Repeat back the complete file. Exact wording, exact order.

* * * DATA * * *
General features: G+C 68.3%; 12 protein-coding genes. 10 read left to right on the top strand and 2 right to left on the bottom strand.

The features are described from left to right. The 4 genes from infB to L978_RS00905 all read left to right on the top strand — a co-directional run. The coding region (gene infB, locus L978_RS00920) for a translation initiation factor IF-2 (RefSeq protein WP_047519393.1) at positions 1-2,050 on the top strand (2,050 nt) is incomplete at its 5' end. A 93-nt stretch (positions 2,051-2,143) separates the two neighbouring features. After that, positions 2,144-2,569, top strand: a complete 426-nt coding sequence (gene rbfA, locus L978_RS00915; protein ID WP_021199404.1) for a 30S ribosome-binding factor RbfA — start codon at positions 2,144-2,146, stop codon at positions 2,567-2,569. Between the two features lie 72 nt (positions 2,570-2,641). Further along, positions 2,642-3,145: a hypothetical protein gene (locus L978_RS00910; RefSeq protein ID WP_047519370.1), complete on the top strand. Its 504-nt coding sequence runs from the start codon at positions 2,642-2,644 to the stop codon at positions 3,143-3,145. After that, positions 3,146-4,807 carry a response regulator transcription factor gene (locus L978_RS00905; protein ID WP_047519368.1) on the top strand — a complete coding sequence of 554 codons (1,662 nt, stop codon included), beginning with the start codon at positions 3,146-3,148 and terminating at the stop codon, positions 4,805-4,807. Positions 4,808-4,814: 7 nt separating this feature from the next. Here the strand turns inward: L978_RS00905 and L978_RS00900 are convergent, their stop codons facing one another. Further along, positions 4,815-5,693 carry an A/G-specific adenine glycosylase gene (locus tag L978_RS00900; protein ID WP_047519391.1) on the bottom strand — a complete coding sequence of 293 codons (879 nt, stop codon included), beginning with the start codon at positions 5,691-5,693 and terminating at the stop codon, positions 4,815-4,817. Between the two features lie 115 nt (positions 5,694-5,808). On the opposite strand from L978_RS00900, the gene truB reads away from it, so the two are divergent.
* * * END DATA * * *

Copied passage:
General features: G+C 68.3%; 12 protein-coding genes. 10 read left to right on the top strand and 2 right to left on the bottom strand.

The features are described from left to right. The 4 genes from infB to L978_RS00905 all read left to right on the top strand — a co-directional run. The coding region (gene infB, locus L978_RS00920) for a translation initiation factor IF-2 (RefSeq protein WP_047519393.1) at positions 1-2,050 on the top strand (2,050 nt) is incomplete at its 5' end. A 93-nt stretch (positions 2,051-2,143) separates the two neighbouring features. After that, positions 2,144-2,569, top strand: a complete 426-nt coding sequence (gene rbfA, locus L978_RS00915; protein ID WP_021199404.1) for a 30S ribosome-binding factor RbfA — start codon at positions 2,144-2,146, stop codon at positions 2,567-2,569. Between the two features lie 72 nt (positions 2,570-2,641). Further along, positions 2,642-3,145: a hypothetical protein gene (locus L978_RS00910; RefSeq protein ID WP_047519370.1), complete on the top strand. Its 504-nt coding sequence runs from the start codon at positions 2,642-2,644 to the stop codon at positions 3,143-3,145. After that, positions 3,146-4,807 carry a response regulator transcription factor gene (locus L978_RS00905; protein ID WP_047519368.1) on the top strand — a complete coding sequence of 554 codons (1,662 nt, stop codon included), beginning with the start codon at positions 3,146-3,148 and terminating at the stop codon, positions 4,805-4,807. Positions 4,808-4,814: 7 nt separating this feature from the next. Here the strand turns inward: L978_RS00905 and L978_RS00900 are convergent, their stop codons facing one another. Further along, positions 4,815-5,693 carry an A/G-specific adenine glycosylase gene (locus tag L978_RS00900; protein ID WP_047519391.1) on the bottom strand — a complete coding sequence of 293 codons (879 nt, stop codon included), beginning with the start codon at positions 5,691-5,693 and terminating at the stop codon, positions 4,815-4,817. Between the two features lie 115 nt (positions 5,694-5,808). On the opposite strand from L978_RS00900, the gene truB reads away from it, so the two are divergent.